#6 in the Chief Inspector Barnaby series, which was adapted for TV as the "Midsomer Murder" series. (I still haven't seen any of them!) Barnaby and Sgt. Troy are off to the village of Ferne Bassett, where a local gardener/handyman's body has been found dead, his dog having been discovered earlier in the day, severely beaten and barely alive. While no one in the village liked Charlie Leathers--including his wife--it's uncertain who would dislike him enough to murder him.

As we meet each of the pl
Toby Rogers
After enjoying The killings at Badgers Drift and Written in blood, especially the latter, I was looking forward to reading this, but it did not get live up to expectations. The opening 50-100 pages or so were good but then after that I found it quite dull. It never gripped me or drew me in and I didn't find any of the characters very interesting, they were a bit too whimsical.
I personally think Caroline Graham used too much description and it often seemed to take a while to get to the point. It
Rog Harrison
I think this is the second time I have read this. It's an odd book as it's pretty obvious who the criminal is quite early on though to be fair there are a couple of interesting twists. Also the author spends a lot of time on Chief Inspector Barnaby. As usual there are some really nasty people but somehow I was not quite as satisfied as I have been with other books in this series.
A couple of summers ago I got hooked on an English tv mystery series loosely based on the character of Chief Inspector Barnaby created by Carolyn Graham. I decided to read a couple of her books because I enjoyed the bbc series so much. There are several novels with inspector Barnaby as the lead character, the plots are somewhat predictable but fun to read, particularly if you like the mystery genre...which I do. I thought that the T.V. script writers did a good of a job with refining and fleshin ...more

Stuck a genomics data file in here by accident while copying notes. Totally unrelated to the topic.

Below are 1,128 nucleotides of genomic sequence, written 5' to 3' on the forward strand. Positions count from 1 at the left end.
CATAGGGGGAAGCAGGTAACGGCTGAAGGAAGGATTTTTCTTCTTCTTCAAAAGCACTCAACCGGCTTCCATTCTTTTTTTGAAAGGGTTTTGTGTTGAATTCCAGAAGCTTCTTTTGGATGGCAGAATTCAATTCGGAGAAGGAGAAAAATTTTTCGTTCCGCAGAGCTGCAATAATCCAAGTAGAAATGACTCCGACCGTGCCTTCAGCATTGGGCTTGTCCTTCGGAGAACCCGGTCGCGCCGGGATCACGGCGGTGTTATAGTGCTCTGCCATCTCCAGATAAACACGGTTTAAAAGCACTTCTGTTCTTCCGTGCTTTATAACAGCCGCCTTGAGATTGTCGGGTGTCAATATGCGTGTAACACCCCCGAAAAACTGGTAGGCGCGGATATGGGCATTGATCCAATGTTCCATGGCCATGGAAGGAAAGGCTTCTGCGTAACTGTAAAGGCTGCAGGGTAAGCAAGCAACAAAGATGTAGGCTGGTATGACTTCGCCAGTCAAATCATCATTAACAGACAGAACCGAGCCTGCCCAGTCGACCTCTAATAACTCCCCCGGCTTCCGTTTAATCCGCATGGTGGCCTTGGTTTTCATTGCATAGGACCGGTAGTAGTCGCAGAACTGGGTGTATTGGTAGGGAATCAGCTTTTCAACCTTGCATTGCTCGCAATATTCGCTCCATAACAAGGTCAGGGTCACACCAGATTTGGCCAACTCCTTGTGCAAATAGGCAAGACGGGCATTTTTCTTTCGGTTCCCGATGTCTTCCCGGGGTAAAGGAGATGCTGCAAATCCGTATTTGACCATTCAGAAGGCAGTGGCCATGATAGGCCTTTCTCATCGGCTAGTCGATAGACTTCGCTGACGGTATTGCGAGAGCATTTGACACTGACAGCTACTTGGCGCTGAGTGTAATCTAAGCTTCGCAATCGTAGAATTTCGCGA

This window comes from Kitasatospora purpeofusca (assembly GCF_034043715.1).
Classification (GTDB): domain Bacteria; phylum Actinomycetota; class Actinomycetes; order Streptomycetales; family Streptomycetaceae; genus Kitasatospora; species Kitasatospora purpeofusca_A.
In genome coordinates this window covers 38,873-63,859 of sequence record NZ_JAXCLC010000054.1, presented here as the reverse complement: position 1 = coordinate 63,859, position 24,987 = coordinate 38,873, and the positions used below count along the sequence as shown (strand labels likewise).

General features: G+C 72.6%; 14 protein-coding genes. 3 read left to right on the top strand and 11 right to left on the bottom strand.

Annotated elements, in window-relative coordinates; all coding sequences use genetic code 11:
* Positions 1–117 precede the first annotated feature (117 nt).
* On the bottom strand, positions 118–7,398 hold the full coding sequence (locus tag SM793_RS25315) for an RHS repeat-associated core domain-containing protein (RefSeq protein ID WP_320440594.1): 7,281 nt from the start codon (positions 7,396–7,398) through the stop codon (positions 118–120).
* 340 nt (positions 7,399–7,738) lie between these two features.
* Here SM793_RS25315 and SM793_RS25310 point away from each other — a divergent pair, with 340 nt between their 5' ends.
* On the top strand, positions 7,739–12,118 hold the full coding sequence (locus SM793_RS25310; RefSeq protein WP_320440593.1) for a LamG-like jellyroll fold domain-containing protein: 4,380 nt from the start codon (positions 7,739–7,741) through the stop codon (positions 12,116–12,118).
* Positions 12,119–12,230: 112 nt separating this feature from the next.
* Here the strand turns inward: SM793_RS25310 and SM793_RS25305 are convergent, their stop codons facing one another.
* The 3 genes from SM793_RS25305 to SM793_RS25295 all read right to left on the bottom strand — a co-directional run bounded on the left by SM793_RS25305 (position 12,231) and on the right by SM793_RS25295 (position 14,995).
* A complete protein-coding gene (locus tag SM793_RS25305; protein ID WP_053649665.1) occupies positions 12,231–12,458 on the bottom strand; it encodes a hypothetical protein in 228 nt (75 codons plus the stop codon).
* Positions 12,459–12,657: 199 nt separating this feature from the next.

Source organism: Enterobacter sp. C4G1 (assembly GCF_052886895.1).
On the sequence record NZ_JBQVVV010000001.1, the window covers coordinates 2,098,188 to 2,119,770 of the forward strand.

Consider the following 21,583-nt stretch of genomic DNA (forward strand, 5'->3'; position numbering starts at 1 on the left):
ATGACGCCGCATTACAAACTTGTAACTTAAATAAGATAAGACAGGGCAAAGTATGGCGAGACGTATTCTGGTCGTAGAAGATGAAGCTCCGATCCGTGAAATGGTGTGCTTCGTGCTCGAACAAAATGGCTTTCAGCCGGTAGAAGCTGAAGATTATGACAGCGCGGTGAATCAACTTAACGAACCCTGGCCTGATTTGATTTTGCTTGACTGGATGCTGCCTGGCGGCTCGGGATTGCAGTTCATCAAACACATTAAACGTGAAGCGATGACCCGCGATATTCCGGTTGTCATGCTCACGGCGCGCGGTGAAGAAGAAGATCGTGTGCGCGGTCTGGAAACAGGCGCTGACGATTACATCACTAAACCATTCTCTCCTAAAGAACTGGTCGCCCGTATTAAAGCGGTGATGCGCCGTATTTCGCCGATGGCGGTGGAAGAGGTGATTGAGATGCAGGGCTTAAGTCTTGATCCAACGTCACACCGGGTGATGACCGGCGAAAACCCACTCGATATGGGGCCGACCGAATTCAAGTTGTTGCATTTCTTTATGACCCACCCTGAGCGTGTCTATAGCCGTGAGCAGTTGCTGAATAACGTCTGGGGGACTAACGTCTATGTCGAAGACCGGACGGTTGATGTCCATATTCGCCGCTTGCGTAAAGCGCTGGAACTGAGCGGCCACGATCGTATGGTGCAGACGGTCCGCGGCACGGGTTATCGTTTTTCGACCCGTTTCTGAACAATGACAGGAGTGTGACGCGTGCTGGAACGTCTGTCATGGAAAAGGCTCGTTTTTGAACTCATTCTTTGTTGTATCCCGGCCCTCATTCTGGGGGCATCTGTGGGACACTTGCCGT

The premise: Charlie Leathers is found murdered in the small, close knit village of Ferne Basset. While his murder does not upset many - he was not generally well liked - it is the catalyst that leads to the unraveling of well kept secrets leading to severe consequences. This is a supremely well written mystery with rich characters, unexpected turns, humour, and Chief Inspector Barnaby, who can give Sherlock Holmes and Hercule Poirot a run for their money! This is one of Graham's earlier works, ...more
Ronald Wilcox
I love the Midsomer Murders TV series. This book is the sixth in the series on which the TV show was based. Barnaby and Troy are called out to investigate two events - a report of a woman falling into the river and not re-appearing and the report of a dog that was beaten whose owner was found dead nearby the next day. Then a woman from the same village is found in a neighboring village with her head bashed, in a coma. Barnaby sets his sights on who he thinks the murderer is but is very frustrate ...more
Jill Hutchinson
Another in the series of Barnaby/Troy murder mysteries. A murder in a small English village leads to the uncovering of some pretty nasty secrets and the majority of the main character are going to regret keeping those little secrets. Barnaby is his usual grumpy self and you wonder how Troy ever got past being a constable on the beat but together they make a good team. None of the suspect garner much sympathy,and there is a small twist in the last few pages.You will love the incidental character ...more